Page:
Ours is a Government that wants us to know how much it cares about children. For 10 years, we had higher child benefit, the end of child poverty, Sure Start, Early Years and free fruit. When Gordon Brown became Prime Minister nine months ago, the rhetorical effort was redoubled. Mr Brown, who has been known to declare that "children are 40 per cent of the population but 100 per cent of our future", even renamed the Department for Education the Department for Children.
Indeed, so all-encompassing has Labour's concern seemed that the charge of nanny-statism is often made. Our children seem to be tracked, tested and monitored to an unprecedented degree. And yet, for all these professions of concern, and for all this machinery of surveillance, the Government seems to be failing in its duty to the most vulnerable children – and in particular to the one group of children for whom it has the most direct responsibility, namely children in the care of the state. As we report today, local councils and the police are disorganised and confused in their response to the 900 children that go missing from residential care every year, 160 of whom are still missing at the end of the year.
This has long been a neglected corner of the welfare state, with some of the worst excesses of the past only now being excavated – literally so in Jersey, a separate jurisdiction but culturally part of the same British society. Matters are, we hope, not so bad now, but our investigation suggests that there is still much to do.
Nor is this the only example of the state failing in its duty of care for children in neglected and unlit institutions. The Independent on Sunday reported in December on the shocking level of violence inflicted on children in custody. The use of painful "restraint" in young offender institutions and secure training centres has been condemned by Professor Sir Al Aynsley-Green, the Children's Commissioner for England.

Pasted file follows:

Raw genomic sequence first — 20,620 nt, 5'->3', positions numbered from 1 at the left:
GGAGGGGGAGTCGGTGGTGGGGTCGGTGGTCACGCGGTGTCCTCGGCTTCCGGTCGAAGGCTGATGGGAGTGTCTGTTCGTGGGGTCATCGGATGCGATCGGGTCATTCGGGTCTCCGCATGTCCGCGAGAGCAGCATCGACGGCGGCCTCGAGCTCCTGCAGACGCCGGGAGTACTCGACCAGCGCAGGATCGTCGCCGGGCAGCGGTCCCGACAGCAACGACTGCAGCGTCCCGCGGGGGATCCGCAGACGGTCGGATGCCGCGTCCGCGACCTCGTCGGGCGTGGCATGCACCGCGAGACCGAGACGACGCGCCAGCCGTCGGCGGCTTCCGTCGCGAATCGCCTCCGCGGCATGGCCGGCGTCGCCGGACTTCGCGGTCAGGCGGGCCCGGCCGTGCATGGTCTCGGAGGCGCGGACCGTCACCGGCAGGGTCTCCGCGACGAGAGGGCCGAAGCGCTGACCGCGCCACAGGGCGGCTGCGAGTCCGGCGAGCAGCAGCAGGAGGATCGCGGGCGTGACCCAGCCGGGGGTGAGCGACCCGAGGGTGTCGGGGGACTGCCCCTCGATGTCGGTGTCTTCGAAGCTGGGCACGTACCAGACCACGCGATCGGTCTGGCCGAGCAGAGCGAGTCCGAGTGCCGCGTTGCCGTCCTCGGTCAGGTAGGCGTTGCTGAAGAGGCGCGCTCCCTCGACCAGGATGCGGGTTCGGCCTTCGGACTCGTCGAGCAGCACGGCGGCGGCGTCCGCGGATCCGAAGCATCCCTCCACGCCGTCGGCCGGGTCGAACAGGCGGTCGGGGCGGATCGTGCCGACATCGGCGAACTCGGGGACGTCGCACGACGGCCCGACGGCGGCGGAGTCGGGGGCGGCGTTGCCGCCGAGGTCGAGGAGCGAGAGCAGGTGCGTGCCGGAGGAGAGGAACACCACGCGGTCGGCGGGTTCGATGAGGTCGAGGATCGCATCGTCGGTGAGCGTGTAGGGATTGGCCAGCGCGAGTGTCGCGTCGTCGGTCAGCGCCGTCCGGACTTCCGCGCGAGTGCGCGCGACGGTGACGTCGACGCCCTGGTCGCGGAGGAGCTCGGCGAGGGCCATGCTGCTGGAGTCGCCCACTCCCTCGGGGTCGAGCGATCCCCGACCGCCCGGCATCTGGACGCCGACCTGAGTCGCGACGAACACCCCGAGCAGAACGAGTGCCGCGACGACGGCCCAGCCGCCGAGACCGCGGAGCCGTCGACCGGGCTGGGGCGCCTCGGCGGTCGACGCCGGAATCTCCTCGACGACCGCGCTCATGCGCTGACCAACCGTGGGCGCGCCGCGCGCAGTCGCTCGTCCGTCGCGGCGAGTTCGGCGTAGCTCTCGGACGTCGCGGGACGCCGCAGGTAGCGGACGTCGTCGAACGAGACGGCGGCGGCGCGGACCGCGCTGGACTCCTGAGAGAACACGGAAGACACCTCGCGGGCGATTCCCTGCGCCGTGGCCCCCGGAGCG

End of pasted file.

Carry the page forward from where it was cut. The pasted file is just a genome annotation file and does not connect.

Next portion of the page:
Of course, we do not pretend that nothing worthwhile has been achieved by this Government. Children generally are better off. This newspaper's concerns about the stresses of modern childhood, the fracturing of family life and the demonisation of some youngsters have been expressed against a background of rising hope and expectations.
We accept, too, that Alan Johnson, while he was Secretary of State for Education, did a great deal to raise the status of children in care as an issue across government. As an orphan himself, who owed his chances in life to the enlightened attitude of social services in allowing his teenage sister to look after him when his mother died, he has a personal stake in the subject.
Unfortunately, once again, words seem at least as important as actions; in this case, the replacement of one euphemism that had acquired negative connotations, "children in care", with another that means the same, "looked-after children". In time, unless the facts on the ground change, the new phrase will acquire the same unwanted associations as the old.
We also acknowledge that policy in this area has been increasingly complicated in recent years by, among other things, the increase in unaccompanied children seeking asylum. They are sometimes brought to this country by people traffickers, taken into care, and then disappear.
Our criticism of the Government on this issue is symbolised by the national child database, ContactPoint, a register of all the children in the country that is supposed to become operational later this year. This arose out of a Green Paper in 2003 called Every Child Matters, which sought to overhaul children's services after the death of Victoria Climbié. There is a problem with this approach that no minister has been brave enough to confront, which is that every child does not matter – to the Government – as much as every other. There are some groups of children on whom the public authorities need to devote more attention than others. The promise of ContactPoint, of a comprehensive safety net of co-ordinated agencies through which no child can fall, cannot be realised for the entire child population of Britain. But it is a promise that could be kept for specific groups that are known to be at risk: looked-after children, children in custody, the children of asylum-seekers and children who may be being taken out of the country for forced marriages.
It is only by focusing on the most vulnerable that the grandiose rhetoric of a child-friendly society can be matched by actions. Instead of constructing a database of every child in the country that is expensive and time consuming to operate and keep secure, the Government could be devoting a tiny part of those resources to ensuring a consistent national response to known categories of vulnerable children who go missing.Reuse content